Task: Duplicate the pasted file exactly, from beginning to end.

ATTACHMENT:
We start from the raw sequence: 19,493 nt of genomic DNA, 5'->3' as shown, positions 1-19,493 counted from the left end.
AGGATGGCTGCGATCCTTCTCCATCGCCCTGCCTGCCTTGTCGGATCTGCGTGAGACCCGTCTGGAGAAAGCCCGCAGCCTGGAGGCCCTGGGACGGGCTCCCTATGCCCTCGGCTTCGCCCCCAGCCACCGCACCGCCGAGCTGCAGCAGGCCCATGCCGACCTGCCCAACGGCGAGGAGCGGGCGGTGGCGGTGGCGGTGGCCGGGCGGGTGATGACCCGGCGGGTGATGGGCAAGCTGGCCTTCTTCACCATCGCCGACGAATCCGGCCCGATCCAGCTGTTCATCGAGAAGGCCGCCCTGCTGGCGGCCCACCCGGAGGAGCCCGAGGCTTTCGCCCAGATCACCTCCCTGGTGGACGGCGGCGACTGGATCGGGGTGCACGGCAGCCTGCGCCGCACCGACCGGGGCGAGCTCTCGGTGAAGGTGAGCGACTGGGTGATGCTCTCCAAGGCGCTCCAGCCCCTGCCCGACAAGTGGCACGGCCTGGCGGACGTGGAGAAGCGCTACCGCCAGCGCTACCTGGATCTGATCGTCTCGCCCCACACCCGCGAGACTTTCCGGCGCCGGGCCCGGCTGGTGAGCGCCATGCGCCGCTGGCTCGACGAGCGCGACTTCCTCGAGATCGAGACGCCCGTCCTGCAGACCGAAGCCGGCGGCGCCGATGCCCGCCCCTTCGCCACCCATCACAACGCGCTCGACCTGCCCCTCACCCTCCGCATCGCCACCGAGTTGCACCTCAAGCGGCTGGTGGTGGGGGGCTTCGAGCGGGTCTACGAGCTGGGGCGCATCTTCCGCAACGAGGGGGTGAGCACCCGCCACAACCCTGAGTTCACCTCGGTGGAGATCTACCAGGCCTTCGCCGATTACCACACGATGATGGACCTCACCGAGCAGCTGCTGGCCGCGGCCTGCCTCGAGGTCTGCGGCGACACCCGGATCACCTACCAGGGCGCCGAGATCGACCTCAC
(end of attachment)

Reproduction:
We start from the raw sequence: 19,493 nt of genomic DNA, 5'->3' as shown, positions 1-19,493 counted from the left end.
AGGATGGCTGCGATCCTTCTCCATCGCCCTGCCTGCCTTGTCGGATCTGCGTGAGACCCGTCTGGAGAAAGCCCGCAGCCTGGAGGCCCTGGGACGGGCTCCCTATGCCCTCGGCTTCGCCCCCAGCCACCGCACCGCCGAGCTGCAGCAGGCCCATGCCGACCTGCCCAACGGCGAGGAGCGGGCGGTGGCGGTGGCGGTGGCCGGGCGGGTGATGACCCGGCGGGTGATGGGCAAGCTGGCCTTCTTCACCATCGCCGACGAATCCGGCCCGATCCAGCTGTTCATCGAGAAGGCCGCCCTGCTGGCGGCCCACCCGGAGGAGCCCGAGGCTTTCGCCCAGATCACCTCCCTGGTGGACGGCGGCGACTGGATCGGGGTGCACGGCAGCCTGCGCCGCACCGACCGGGGCGAGCTCTCGGTGAAGGTGAGCGACTGGGTGATGCTCTCCAAGGCGCTCCAGCCCCTGCCCGACAAGTGGCACGGCCTGGCGGACGTGGAGAAGCGCTACCGCCAGCGCTACCTGGATCTGATCGTCTCGCCCCACACCCGCGAGACTTTCCGGCGCCGGGCCCGGCTGGTGAGCGCCATGCGCCGCTGGCTCGACGAGCGCGACTTCCTCGAGATCGAGACGCCCGTCCTGCAGACCGAAGCCGGCGGCGCCGATGCCCGCCCCTTCGCCACCCATCACAACGCGCTCGACCTGCCCCTCACCCTCCGCATCGCCACCGAGTTGCACCTCAAGCGGCTGGTGGTGGGGGGCTTCGAGCGGGTCTACGAGCTGGGGCGCATCTTCCGCAACGAGGGGGTGAGCACCCGCCACAACCCTGAGTTCACCTCGGTGGAGATCTACCAGGCCTTCGCCGATTACCACACGATGATGGACCTCACCGAGCAGCTGCTGGCCGCGGCCTGCCTCGAGGTCTGCGGCGACACCCGGATCACCTACCAGGGCGCCGAGATCGACCTCAC